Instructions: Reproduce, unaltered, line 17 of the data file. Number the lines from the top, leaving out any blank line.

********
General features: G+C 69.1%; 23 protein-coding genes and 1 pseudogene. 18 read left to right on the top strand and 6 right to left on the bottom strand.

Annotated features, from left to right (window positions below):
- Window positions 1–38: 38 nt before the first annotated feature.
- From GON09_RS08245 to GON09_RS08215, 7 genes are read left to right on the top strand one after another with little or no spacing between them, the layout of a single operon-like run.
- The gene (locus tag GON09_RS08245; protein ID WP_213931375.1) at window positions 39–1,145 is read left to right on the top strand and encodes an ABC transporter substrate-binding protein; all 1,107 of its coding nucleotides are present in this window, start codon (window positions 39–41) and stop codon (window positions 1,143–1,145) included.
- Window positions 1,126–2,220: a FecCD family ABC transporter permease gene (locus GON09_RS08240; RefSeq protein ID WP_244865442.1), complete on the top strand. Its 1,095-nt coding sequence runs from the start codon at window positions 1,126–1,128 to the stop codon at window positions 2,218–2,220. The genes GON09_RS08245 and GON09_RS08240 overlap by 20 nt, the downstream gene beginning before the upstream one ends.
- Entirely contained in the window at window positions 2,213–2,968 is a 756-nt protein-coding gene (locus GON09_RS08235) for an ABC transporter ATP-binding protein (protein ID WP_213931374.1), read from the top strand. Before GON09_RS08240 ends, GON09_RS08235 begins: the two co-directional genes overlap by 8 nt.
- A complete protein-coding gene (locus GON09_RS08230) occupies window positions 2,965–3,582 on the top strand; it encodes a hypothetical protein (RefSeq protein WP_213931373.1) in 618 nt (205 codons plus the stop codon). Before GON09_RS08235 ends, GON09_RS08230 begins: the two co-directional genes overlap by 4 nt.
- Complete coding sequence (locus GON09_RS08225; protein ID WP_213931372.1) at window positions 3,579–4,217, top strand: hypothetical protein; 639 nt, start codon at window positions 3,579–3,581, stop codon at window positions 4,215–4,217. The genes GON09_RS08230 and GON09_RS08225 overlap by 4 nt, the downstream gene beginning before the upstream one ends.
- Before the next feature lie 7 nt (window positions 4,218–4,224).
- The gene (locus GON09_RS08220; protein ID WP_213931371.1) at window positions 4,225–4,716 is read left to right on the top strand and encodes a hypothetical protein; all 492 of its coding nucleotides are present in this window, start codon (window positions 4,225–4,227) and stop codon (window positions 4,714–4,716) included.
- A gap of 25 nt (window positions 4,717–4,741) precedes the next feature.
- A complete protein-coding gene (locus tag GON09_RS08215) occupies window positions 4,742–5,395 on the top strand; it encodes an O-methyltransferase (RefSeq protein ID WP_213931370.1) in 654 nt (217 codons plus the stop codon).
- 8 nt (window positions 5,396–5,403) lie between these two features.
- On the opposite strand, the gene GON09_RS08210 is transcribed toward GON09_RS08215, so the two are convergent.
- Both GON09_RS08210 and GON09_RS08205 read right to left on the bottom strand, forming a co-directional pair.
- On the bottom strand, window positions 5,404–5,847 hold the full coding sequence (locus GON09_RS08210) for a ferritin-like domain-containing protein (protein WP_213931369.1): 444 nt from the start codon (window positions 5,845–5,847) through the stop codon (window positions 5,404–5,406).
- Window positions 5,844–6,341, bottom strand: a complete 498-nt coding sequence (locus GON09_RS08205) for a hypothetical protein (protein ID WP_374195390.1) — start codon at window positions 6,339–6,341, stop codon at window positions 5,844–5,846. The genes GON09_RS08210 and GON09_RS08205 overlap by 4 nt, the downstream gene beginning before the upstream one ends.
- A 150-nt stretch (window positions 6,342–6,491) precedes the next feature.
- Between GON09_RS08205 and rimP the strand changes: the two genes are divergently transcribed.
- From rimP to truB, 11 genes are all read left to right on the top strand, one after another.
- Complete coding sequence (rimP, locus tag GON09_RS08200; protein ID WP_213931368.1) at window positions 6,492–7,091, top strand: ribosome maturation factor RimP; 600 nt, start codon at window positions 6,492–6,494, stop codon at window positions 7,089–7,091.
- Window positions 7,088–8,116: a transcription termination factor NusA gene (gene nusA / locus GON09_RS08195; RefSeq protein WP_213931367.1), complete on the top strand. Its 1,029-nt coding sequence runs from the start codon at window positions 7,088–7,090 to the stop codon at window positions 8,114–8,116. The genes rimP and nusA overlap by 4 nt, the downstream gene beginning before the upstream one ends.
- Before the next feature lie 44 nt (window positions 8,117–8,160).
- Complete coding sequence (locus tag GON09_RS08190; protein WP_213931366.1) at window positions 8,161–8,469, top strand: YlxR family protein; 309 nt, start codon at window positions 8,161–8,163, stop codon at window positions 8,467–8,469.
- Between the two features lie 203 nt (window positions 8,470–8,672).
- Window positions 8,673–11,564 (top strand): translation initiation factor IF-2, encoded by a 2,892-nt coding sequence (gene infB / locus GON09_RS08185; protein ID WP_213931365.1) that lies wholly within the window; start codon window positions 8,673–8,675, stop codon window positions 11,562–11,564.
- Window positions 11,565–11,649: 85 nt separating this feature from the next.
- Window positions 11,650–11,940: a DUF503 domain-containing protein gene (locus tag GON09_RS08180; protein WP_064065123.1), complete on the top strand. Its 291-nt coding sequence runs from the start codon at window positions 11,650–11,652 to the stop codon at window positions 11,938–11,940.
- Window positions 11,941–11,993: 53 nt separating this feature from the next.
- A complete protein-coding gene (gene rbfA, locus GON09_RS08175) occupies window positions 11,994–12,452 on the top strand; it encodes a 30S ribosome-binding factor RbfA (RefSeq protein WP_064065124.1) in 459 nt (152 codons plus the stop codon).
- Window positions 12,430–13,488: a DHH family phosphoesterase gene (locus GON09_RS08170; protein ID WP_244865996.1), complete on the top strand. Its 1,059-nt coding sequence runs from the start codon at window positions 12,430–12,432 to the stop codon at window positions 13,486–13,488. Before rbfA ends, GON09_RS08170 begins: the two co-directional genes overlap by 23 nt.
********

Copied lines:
- On the bottom strand, window positions 5,404–5,847 hold the full coding sequence (locus GON09_RS08210) for a ferritin-like domain-containing protein (protein WP_213931369.1): 444 nt from the start codon (window positions 5,845–5,847) through the stop codon (window positions 5,404–5,406).